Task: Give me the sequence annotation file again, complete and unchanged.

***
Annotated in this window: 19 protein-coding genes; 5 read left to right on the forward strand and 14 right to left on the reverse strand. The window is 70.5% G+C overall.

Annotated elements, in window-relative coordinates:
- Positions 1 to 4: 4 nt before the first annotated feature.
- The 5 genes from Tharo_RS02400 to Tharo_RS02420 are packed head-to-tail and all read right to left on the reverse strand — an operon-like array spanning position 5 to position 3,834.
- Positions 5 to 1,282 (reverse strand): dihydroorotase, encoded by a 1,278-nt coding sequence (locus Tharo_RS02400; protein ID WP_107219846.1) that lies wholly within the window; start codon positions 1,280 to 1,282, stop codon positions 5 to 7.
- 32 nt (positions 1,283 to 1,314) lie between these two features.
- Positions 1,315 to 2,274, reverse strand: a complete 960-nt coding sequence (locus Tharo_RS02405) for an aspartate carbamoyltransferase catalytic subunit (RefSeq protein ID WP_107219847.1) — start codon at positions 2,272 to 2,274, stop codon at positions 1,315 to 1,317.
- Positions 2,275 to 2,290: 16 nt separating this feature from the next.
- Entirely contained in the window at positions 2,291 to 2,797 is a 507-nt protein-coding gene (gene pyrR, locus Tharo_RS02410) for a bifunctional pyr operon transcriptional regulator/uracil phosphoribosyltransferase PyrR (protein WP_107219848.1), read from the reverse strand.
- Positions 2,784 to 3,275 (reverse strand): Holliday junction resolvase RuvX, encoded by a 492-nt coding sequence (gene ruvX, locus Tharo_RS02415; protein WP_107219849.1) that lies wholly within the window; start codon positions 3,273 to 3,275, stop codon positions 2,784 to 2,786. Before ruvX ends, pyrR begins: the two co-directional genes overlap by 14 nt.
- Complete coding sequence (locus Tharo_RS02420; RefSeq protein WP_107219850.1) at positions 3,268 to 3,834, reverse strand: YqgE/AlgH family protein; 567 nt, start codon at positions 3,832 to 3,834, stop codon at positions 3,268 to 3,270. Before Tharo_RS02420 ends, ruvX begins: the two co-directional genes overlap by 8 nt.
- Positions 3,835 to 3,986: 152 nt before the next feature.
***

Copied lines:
Annotated in this window: 19 protein-coding genes; 5 read left to right on the forward strand and 14 right to left on the reverse strand. The window is 70.5% G+C overall.

Annotated elements, in window-relative coordinates:
- Positions 1 to 4: 4 nt before the first annotated feature.
- The 5 genes from Tharo_RS02400 to Tharo_RS02420 are packed head-to-tail and all read right to left on the reverse strand — an operon-like array spanning position 5 to position 3,834.
- Positions 5 to 1,282 (reverse strand): dihydroorotase, encoded by a 1,278-nt coding sequence (locus Tharo_RS02400; protein ID WP_107219846.1) that lies wholly within the window; start codon positions 1,280 to 1,282, stop codon positions 5 to 7.
- 32 nt (positions 1,283 to 1,314) lie between these two features.
- Positions 1,315 to 2,274, reverse strand: a complete 960-nt coding sequence (locus Tharo_RS02405) for an aspartate carbamoyltransferase catalytic subunit (RefSeq protein ID WP_107219847.1) — start codon at positions 2,272 to 2,274, stop codon at positions 1,315 to 1,317.
- Positions 2,275 to 2,290: 16 nt separating this feature from the next.
- Entirely contained in the window at positions 2,291 to 2,797 is a 507-nt protein-coding gene (gene pyrR, locus Tharo_RS02410) for a bifunctional pyr operon transcriptional regulator/uracil phosphoribosyltransferase PyrR (protein WP_107219848.1), read from the reverse strand.
- Positions 2,784 to 3,275 (reverse strand): Holliday junction resolvase RuvX, encoded by a 492-nt coding sequence (gene ruvX, locus Tharo_RS02415; protein WP_107219849.1) that lies wholly within the window; start codon positions 3,273 to 3,275, stop codon positions 2,784 to 2,786. Before ruvX ends, pyrR begins: the two co-directional genes overlap by 14 nt.
- Complete coding sequence (locus Tharo_RS02420; RefSeq protein WP_107219850.1) at positions 3,268 to 3,834, reverse strand: YqgE/AlgH family protein; 567 nt, start codon at positions 3,832 to 3,834, stop codon at positions 3,268 to 3,270. Before Tharo_RS02420 ends, ruvX begins: the two co-directional genes overlap by 8 nt.
- Positions 3,835 to 3,986: 152 nt before the next feature.